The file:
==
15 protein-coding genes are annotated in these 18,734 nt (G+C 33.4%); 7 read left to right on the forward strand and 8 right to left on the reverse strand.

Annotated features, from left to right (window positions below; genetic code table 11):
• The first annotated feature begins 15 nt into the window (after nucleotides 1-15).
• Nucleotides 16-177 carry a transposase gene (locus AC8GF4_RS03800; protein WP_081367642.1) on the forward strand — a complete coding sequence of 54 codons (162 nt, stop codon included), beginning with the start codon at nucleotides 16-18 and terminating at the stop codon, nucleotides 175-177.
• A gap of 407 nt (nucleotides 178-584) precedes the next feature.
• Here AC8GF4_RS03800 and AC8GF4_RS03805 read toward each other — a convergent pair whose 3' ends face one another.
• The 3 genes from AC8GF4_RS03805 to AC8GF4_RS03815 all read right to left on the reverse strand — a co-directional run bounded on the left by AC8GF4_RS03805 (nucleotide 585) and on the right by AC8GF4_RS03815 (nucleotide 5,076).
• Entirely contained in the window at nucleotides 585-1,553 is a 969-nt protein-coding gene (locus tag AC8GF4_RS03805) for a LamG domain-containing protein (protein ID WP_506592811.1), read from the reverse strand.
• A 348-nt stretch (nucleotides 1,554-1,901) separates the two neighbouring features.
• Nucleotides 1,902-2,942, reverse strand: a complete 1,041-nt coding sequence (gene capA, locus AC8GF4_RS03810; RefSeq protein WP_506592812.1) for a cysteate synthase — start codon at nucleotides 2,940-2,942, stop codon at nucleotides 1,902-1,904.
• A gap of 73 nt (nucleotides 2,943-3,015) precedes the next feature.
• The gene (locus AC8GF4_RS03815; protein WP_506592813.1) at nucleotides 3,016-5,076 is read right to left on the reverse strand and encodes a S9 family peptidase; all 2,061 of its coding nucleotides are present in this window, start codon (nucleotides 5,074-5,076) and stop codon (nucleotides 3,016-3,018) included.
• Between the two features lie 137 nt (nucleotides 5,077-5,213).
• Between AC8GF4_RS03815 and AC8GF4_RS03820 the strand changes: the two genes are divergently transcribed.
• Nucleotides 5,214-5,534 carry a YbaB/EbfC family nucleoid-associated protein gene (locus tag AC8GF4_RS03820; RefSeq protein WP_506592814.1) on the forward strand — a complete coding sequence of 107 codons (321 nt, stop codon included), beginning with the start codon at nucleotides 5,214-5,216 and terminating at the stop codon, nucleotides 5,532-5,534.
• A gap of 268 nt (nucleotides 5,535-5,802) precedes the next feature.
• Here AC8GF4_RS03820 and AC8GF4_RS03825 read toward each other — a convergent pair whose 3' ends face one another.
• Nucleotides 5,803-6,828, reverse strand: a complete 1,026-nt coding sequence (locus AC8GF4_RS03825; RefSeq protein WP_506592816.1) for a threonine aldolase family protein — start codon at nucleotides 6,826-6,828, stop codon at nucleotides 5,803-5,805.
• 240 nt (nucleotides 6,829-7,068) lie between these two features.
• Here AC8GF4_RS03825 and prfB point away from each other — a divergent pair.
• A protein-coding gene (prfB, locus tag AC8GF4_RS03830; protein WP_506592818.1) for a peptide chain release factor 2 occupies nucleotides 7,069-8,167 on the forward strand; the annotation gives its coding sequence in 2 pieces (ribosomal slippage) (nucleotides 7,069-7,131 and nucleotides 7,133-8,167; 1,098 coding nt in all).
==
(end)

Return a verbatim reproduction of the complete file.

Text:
15 protein-coding genes are annotated in these 18,734 nt (G+C 33.4%); 7 read left to right on the forward strand and 8 right to left on the reverse strand.

Annotated features, from left to right (window positions below; genetic code table 11):
• The first annotated feature begins 15 nt into the window (after nucleotides 1-15).
• Nucleotides 16-177 carry a transposase gene (locus AC8GF4_RS03800; protein WP_081367642.1) on the forward strand — a complete coding sequence of 54 codons (162 nt, stop codon included), beginning with the start codon at nucleotides 16-18 and terminating at the stop codon, nucleotides 175-177.
• A gap of 407 nt (nucleotides 178-584) precedes the next feature.
• Here AC8GF4_RS03800 and AC8GF4_RS03805 read toward each other — a convergent pair whose 3' ends face one another.
• The 3 genes from AC8GF4_RS03805 to AC8GF4_RS03815 all read right to left on the reverse strand — a co-directional run bounded on the left by AC8GF4_RS03805 (nucleotide 585) and on the right by AC8GF4_RS03815 (nucleotide 5,076).
• Entirely contained in the window at nucleotides 585-1,553 is a 969-nt protein-coding gene (locus tag AC8GF4_RS03805) for a LamG domain-containing protein (protein ID WP_506592811.1), read from the reverse strand.
• A 348-nt stretch (nucleotides 1,554-1,901) separates the two neighbouring features.
• Nucleotides 1,902-2,942, reverse strand: a complete 1,041-nt coding sequence (gene capA, locus AC8GF4_RS03810; RefSeq protein WP_506592812.1) for a cysteate synthase — start codon at nucleotides 2,940-2,942, stop codon at nucleotides 1,902-1,904.
• A gap of 73 nt (nucleotides 2,943-3,015) precedes the next feature.
• The gene (locus AC8GF4_RS03815; protein WP_506592813.1) at nucleotides 3,016-5,076 is read right to left on the reverse strand and encodes a S9 family peptidase; all 2,061 of its coding nucleotides are present in this window, start codon (nucleotides 5,074-5,076) and stop codon (nucleotides 3,016-3,018) included.
• Between the two features lie 137 nt (nucleotides 5,077-5,213).
• Between AC8GF4_RS03815 and AC8GF4_RS03820 the strand changes: the two genes are divergently transcribed.
• Nucleotides 5,214-5,534 carry a YbaB/EbfC family nucleoid-associated protein gene (locus tag AC8GF4_RS03820; RefSeq protein WP_506592814.1) on the forward strand — a complete coding sequence of 107 codons (321 nt, stop codon included), beginning with the start codon at nucleotides 5,214-5,216 and terminating at the stop codon, nucleotides 5,532-5,534.
• A gap of 268 nt (nucleotides 5,535-5,802) precedes the next feature.
• Here AC8GF4_RS03820 and AC8GF4_RS03825 read toward each other — a convergent pair whose 3' ends face one another.
• Nucleotides 5,803-6,828, reverse strand: a complete 1,026-nt coding sequence (locus AC8GF4_RS03825; RefSeq protein WP_506592816.1) for a threonine aldolase family protein — start codon at nucleotides 6,826-6,828, stop codon at nucleotides 5,803-5,805.
• 240 nt (nucleotides 6,829-7,068) lie between these two features.
• Here AC8GF4_RS03825 and prfB point away from each other — a divergent pair.
• A protein-coding gene (prfB, locus tag AC8GF4_RS03830; protein WP_506592818.1) for a peptide chain release factor 2 occupies nucleotides 7,069-8,167 on the forward strand; the annotation gives its coding sequence in 2 pieces (ribosomal slippage) (nucleotides 7,069-7,131 and nucleotides 7,133-8,167; 1,098 coding nt in all).